Denis Flierl has invested over 30 years in the automotive industry in a consulting role working with every major car brand. He is an accredited member of the Rocky Mountain Automotive Press. Check out Subaru Report where he covers all of the Japanese automaker's models. More stories can be found on the Torque News Subaru page. Follow Denis on Facebook, Twitter, and Instagram.

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Photo credit: main image Cross Creek Subaru


Don Levin (not verified)    February 19, 2022 - 10:12PM

A pandemic that occurs every hundred years has caused deaths, injuries, and supply shortages. Subaru, a relatively small manufacturer, although hit hard by supply shortages, is envied by many because they make products in high demand and will return to full production in about one year. Too many other manufacturers with products not in demand have much more difficult problems to solve. A recent Consumer Reports study of reliability, consumer satisfaction, road test scores, safety, etc ranked Subaru #1, and Lexus 5th. Remarkable because the higher the cost, the more money that can be devoted to customer satisfaction.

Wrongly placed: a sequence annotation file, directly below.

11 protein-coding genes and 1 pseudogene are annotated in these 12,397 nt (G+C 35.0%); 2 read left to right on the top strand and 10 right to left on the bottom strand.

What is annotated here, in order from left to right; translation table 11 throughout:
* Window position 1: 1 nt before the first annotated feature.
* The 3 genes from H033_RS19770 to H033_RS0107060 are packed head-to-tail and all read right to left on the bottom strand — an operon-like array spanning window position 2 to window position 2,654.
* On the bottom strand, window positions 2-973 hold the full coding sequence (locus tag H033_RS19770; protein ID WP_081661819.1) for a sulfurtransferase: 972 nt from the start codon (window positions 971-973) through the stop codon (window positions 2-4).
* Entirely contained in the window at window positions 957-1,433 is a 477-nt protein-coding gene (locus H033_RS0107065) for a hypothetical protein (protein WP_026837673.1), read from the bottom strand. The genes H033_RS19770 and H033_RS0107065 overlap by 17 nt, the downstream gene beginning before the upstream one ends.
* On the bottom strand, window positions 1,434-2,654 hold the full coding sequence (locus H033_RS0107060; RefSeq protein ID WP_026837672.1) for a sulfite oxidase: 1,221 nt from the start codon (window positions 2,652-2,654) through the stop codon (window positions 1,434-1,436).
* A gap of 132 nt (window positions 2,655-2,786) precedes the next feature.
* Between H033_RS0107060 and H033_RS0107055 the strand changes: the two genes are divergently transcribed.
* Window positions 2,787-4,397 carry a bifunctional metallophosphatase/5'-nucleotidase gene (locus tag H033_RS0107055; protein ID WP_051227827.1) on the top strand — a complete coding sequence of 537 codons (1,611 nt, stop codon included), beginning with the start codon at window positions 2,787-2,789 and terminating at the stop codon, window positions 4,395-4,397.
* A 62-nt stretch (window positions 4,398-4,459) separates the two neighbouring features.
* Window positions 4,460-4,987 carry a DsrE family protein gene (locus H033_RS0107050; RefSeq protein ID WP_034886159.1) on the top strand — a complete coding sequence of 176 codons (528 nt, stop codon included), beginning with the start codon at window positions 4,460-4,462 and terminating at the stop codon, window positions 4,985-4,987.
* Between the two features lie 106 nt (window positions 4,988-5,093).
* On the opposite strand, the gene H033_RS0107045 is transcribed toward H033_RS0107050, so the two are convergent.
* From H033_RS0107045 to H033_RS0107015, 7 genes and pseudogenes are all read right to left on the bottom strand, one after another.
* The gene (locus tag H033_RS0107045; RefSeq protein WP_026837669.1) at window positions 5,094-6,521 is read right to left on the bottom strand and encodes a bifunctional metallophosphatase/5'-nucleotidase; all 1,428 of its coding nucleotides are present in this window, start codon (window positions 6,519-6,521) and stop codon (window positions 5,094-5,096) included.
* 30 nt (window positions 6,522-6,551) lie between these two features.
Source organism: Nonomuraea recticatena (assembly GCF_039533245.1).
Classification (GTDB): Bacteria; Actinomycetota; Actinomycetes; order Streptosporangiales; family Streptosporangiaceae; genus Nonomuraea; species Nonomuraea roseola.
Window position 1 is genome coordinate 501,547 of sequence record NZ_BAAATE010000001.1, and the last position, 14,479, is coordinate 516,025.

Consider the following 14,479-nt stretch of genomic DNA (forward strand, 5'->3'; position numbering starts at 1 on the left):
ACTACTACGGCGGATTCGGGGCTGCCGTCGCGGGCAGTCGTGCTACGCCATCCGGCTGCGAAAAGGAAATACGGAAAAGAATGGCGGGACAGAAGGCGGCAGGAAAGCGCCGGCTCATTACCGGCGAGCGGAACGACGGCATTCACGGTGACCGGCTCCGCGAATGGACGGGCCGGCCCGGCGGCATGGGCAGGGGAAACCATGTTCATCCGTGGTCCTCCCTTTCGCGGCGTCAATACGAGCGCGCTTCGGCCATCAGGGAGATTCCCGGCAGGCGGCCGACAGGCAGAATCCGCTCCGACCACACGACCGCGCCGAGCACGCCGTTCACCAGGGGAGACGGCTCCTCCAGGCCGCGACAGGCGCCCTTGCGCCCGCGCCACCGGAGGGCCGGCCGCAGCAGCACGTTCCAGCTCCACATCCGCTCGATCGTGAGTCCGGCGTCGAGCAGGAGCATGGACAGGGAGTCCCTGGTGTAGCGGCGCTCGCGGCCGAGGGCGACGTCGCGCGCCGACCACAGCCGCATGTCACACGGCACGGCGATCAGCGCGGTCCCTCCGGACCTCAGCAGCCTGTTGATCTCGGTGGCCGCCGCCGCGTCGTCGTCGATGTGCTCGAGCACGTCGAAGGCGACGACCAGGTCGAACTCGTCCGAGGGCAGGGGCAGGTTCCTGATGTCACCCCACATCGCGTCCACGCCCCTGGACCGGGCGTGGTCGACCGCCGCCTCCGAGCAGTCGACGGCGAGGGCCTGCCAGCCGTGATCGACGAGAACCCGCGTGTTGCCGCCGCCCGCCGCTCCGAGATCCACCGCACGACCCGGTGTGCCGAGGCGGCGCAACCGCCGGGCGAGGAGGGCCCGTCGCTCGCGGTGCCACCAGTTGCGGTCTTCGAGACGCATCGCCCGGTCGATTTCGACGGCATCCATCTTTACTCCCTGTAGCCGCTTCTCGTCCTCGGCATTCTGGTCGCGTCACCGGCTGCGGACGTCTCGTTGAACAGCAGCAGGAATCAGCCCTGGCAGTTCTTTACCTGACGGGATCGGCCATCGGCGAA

Nick (not verified)    February 20, 2022 - 10:58AM

It’s not the shared parts or fewer models that’s affecting Subaru. Demand has dropped. Consumers no longer want ICE dinosaurs. Subaru did not take electrification seriously. Now, they’re paying the price.

Steve Bill (not verified)    February 20, 2022 - 11:15AM

I have an outback on order. Ordered December 23, 2021 with a 8 to 12 week delivery. Is this delivery real?

KGJT (not verified)    February 20, 2022 - 11:40AM

I know they'd never do this, but Subaru should go back to the basics of what their cars used to be before everyone started making computers with wheels: relatively affordable, incredibly reliable, and quite capable vehicles that were fun to drive.

Wcweav (not verified)    February 20, 2022 - 2:40PM